2. One of the enemies of alert living is constant busyness. Have you ever found that being caught up in your own agenda makes you less sensitive to what is happening around you? Recall times when you paused in your relentless busyness and were rewarded by a significant interchange with another person, a moment of grace.
  3. You probably know the difference between being ready for a visitor and the unannounced caller who catches you unprepared. Let the memory of the discomfort of being caught off guard spur you on to a constant readiness for the coming of the Lord.

Jesus does not answer the questions put to him about when he will return except to say Keep Awake. Instead of worrying about questions that we cannot possibly know the answer to, we might remember that what is important is how we are living now, today, in the present moment. Are we living aware of Christ present here and now in each person and in all of creation? Awakening to the miracle of universal love is a second coming or reawakening we can get on board with. Advent is a very special time, a liminal space where we are full of expectant hope. It is an opportunity to take stock and see what is truly important; then we can experience the true joy which the season offers.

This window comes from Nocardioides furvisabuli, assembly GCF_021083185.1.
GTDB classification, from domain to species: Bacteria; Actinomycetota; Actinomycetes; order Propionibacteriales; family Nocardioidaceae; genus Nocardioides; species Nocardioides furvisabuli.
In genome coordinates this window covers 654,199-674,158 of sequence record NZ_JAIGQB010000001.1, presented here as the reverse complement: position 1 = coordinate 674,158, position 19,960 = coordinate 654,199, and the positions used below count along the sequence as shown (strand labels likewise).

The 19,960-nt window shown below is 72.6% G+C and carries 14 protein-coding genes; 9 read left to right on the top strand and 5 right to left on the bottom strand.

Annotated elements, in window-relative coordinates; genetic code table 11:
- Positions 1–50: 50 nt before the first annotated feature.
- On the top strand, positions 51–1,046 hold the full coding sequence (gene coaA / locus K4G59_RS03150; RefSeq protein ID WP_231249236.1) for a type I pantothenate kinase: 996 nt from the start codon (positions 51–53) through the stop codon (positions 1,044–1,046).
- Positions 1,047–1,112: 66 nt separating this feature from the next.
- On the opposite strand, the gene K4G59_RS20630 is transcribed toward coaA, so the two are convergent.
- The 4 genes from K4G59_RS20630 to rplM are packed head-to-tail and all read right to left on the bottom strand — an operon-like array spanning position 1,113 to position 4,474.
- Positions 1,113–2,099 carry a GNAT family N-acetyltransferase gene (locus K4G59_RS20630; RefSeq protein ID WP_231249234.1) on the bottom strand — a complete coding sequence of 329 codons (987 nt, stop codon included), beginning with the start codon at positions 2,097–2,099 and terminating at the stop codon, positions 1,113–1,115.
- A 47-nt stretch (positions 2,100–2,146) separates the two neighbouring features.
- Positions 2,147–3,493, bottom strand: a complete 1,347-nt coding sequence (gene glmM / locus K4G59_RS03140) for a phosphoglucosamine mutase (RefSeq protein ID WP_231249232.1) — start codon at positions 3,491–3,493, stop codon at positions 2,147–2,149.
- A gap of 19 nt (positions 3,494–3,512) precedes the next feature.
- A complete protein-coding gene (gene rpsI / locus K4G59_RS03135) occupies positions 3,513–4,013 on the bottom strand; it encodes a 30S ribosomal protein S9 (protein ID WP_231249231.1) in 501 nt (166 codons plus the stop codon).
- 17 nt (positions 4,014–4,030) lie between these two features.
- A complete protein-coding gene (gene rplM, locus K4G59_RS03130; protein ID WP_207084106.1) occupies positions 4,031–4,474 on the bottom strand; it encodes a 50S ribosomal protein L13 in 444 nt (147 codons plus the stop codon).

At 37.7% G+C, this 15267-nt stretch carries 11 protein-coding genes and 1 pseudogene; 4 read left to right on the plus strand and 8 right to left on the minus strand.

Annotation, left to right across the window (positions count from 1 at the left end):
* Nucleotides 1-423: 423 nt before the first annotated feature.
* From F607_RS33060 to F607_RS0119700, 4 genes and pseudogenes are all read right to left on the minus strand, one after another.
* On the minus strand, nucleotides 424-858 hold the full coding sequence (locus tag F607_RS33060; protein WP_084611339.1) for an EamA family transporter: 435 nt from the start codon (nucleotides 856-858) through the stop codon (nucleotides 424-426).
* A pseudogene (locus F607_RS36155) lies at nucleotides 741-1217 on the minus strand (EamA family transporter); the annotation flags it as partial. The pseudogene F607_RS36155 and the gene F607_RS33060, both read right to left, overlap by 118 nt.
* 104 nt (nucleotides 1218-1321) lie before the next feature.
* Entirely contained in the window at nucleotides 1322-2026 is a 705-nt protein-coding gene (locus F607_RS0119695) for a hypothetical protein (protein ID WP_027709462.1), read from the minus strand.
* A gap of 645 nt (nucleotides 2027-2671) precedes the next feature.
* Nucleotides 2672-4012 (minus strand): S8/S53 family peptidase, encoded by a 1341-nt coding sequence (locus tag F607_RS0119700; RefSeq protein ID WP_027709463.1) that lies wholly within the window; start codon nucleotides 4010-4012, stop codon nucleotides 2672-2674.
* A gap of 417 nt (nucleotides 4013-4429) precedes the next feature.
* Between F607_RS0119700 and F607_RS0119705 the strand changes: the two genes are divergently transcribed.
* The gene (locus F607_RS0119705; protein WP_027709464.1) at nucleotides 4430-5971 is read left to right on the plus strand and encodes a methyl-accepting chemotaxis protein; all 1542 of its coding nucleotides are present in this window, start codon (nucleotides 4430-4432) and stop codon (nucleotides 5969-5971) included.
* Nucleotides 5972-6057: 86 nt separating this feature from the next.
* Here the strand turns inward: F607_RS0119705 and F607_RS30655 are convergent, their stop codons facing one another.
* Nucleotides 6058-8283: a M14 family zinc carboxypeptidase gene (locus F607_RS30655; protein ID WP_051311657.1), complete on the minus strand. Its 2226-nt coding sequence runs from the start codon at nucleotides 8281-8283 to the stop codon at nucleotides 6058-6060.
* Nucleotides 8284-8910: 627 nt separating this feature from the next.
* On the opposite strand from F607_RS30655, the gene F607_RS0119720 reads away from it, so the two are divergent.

Advent is often experienced as an in-between space. Can you relate to periods of time like this in your own life? What is it like waiting on the threshold between old and new?
Today’s gospel urges us to
keep awake. This Advent, how might you embrace this call, to live with greater awareness, waiting and watching for Christ’s presence in the world around you?

One day the dramatic story of humankind will end, as life inevitably ends for each one of us. The Gospels mention a discourse of Jesus on the end of all things, and they always highlight his warning to be watchful, to be alert, to stay awake. The first generations of Christians gave great importance to this watchfulness.
As the end of the world did not come as quickly as some expected, they saw the risk of slowly forgetting Jesus and did not want him to find them asleep one day.
Since then many centuries have passed. How do Christians live today? Are we awake or have we slowly gone to sleep? Are we deeply attracted to Jesus or are we distracted by all sorts of side issues? Do we follow him or have we learned to live like the rest of the world?
To watch is first and foremost to awaken from unawareness. We live an illusion of being Christian, when in fact, quite often our interests, attitudes and way of living are not those of Jesus. This illusion shields us from seeking our personal conversion and that of the church. Without awakening, we will continue deceiving ourselves.
To watch is to live with the awareness of reality; to listen to the groaning of those who suffer; to know the love of God for life; to live more in touch with his coming into our lives, into our society, into this world of ours. Without this kind of sensitivity it is not possible to follow in the footsteps of Jesus.